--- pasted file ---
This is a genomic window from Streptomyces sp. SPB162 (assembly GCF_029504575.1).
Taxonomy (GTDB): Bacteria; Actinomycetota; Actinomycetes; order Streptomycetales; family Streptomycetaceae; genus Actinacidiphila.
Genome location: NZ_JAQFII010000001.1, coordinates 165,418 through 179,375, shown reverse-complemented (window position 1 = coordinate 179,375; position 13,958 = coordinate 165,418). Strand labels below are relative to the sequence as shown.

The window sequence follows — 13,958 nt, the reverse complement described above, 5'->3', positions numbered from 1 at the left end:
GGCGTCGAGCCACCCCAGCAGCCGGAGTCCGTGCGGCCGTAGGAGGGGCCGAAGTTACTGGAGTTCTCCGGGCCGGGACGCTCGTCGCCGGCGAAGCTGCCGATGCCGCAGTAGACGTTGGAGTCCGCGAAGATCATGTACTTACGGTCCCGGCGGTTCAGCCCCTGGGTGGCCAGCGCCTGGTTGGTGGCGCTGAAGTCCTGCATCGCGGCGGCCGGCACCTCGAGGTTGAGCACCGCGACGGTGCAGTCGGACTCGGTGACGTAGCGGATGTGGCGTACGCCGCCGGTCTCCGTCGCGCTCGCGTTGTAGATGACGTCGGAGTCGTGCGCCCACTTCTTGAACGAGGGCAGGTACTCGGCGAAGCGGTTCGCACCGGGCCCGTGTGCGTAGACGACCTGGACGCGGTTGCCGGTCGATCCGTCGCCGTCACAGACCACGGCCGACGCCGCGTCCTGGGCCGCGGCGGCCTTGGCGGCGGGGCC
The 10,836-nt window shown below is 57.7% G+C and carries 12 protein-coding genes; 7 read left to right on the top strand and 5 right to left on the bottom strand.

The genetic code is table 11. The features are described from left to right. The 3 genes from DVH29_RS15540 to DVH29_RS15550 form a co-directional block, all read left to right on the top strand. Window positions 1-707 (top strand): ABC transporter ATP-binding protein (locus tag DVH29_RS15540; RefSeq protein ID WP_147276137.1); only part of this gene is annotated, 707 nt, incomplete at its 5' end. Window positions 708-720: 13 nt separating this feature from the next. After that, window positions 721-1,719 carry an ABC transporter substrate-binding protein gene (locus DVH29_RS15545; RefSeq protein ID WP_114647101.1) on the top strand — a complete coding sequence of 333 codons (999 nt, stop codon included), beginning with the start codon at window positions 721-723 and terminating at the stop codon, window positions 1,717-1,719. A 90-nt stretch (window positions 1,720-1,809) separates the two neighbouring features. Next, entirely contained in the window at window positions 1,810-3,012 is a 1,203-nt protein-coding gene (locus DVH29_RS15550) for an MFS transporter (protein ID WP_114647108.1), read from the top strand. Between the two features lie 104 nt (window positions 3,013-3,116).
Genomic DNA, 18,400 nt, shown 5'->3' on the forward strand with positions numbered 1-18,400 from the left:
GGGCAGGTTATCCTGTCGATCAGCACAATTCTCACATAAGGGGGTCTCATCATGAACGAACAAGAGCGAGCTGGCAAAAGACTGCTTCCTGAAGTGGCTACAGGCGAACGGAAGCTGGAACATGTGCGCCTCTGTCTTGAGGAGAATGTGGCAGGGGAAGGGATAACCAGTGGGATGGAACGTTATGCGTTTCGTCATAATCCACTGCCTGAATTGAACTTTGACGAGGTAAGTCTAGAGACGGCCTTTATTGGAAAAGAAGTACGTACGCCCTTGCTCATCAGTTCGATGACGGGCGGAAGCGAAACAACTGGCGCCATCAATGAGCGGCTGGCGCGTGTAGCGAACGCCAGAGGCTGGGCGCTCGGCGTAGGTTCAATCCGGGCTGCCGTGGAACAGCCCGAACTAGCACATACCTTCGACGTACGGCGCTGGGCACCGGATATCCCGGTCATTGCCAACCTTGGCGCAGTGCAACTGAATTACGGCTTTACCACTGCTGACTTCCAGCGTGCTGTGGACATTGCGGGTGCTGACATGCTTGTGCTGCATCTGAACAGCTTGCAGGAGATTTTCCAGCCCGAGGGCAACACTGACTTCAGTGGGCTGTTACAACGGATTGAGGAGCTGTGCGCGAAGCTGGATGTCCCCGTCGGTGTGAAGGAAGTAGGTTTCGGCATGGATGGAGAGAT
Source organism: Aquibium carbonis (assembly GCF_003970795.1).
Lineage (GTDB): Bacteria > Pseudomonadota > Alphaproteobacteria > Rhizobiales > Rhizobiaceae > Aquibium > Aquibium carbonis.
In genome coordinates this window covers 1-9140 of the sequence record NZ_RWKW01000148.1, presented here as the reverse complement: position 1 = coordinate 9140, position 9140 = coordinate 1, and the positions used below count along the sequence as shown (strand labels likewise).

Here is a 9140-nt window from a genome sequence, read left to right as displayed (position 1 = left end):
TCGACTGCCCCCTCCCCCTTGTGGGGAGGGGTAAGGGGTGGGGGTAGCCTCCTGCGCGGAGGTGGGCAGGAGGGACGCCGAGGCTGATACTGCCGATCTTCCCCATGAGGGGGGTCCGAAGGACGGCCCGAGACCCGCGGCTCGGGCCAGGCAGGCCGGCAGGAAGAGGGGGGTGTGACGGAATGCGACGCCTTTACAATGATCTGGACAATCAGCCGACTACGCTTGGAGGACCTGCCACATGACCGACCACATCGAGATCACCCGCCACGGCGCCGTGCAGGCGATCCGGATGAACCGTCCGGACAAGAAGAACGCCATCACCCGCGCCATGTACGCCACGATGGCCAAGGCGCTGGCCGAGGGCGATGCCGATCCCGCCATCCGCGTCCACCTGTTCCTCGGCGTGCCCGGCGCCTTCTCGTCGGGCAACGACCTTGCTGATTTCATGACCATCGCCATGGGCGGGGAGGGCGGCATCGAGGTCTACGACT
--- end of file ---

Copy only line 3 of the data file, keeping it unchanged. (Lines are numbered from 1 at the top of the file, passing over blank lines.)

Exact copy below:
Genome location: NZ_JAQFII010000001.1, coordinates 165,418 through 179,375, shown reverse-complemented (window position 1 = coordinate 179,375; position 13,958 = coordinate 165,418). Strand labels below are relative to the sequence as shown.